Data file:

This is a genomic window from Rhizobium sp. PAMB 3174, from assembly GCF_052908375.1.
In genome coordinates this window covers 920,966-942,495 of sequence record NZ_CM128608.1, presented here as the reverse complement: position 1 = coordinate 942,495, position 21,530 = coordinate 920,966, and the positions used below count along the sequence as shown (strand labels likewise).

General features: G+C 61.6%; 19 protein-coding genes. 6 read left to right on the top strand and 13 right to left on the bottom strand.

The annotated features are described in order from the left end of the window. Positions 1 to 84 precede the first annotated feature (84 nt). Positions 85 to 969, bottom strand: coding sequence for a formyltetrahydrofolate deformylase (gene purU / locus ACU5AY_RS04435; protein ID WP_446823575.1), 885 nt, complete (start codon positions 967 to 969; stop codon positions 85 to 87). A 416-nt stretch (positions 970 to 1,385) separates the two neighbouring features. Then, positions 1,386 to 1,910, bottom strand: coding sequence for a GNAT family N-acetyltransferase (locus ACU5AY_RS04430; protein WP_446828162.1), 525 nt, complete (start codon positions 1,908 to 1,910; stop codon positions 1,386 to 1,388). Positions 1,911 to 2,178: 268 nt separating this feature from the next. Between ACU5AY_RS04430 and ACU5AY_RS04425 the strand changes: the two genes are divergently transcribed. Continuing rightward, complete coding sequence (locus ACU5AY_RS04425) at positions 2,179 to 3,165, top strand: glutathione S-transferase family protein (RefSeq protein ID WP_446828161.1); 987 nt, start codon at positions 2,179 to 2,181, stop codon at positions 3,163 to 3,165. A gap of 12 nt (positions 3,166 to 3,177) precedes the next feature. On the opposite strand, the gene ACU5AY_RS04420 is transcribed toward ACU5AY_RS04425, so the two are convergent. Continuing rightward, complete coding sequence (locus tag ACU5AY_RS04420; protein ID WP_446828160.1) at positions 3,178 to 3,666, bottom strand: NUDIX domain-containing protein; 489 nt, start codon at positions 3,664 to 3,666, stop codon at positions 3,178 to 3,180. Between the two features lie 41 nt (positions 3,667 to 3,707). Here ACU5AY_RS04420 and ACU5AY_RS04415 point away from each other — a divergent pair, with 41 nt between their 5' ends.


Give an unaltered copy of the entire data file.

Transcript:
This is a genomic window from Rhizobium sp. PAMB 3174, from assembly GCF_052908375.1.
In genome coordinates this window covers 920,966-942,495 of sequence record NZ_CM128608.1, presented here as the reverse complement: position 1 = coordinate 942,495, position 21,530 = coordinate 920,966, and the positions used below count along the sequence as shown (strand labels likewise).

General features: G+C 61.6%; 19 protein-coding genes. 6 read left to right on the top strand and 13 right to left on the bottom strand.

The annotated features are described in order from the left end of the window. Positions 1 to 84 precede the first annotated feature (84 nt). Positions 85 to 969, bottom strand: coding sequence for a formyltetrahydrofolate deformylase (gene purU / locus ACU5AY_RS04435; protein ID WP_446823575.1), 885 nt, complete (start codon positions 967 to 969; stop codon positions 85 to 87). A 416-nt stretch (positions 970 to 1,385) separates the two neighbouring features. Then, positions 1,386 to 1,910, bottom strand: coding sequence for a GNAT family N-acetyltransferase (locus ACU5AY_RS04430; protein WP_446828162.1), 525 nt, complete (start codon positions 1,908 to 1,910; stop codon positions 1,386 to 1,388). Positions 1,911 to 2,178: 268 nt separating this feature from the next. Between ACU5AY_RS04430 and ACU5AY_RS04425 the strand changes: the two genes are divergently transcribed. Continuing rightward, complete coding sequence (locus ACU5AY_RS04425) at positions 2,179 to 3,165, top strand: glutathione S-transferase family protein (RefSeq protein ID WP_446828161.1); 987 nt, start codon at positions 2,179 to 2,181, stop codon at positions 3,163 to 3,165. A gap of 12 nt (positions 3,166 to 3,177) precedes the next feature. On the opposite strand, the gene ACU5AY_RS04420 is transcribed toward ACU5AY_RS04425, so the two are convergent. Continuing rightward, complete coding sequence (locus tag ACU5AY_RS04420; protein ID WP_446828160.1) at positions 3,178 to 3,666, bottom strand: NUDIX domain-containing protein; 489 nt, start codon at positions 3,664 to 3,666, stop codon at positions 3,178 to 3,180. Between the two features lie 41 nt (positions 3,667 to 3,707). Here ACU5AY_RS04420 and ACU5AY_RS04415 point away from each other — a divergent pair, with 41 nt between their 5' ends.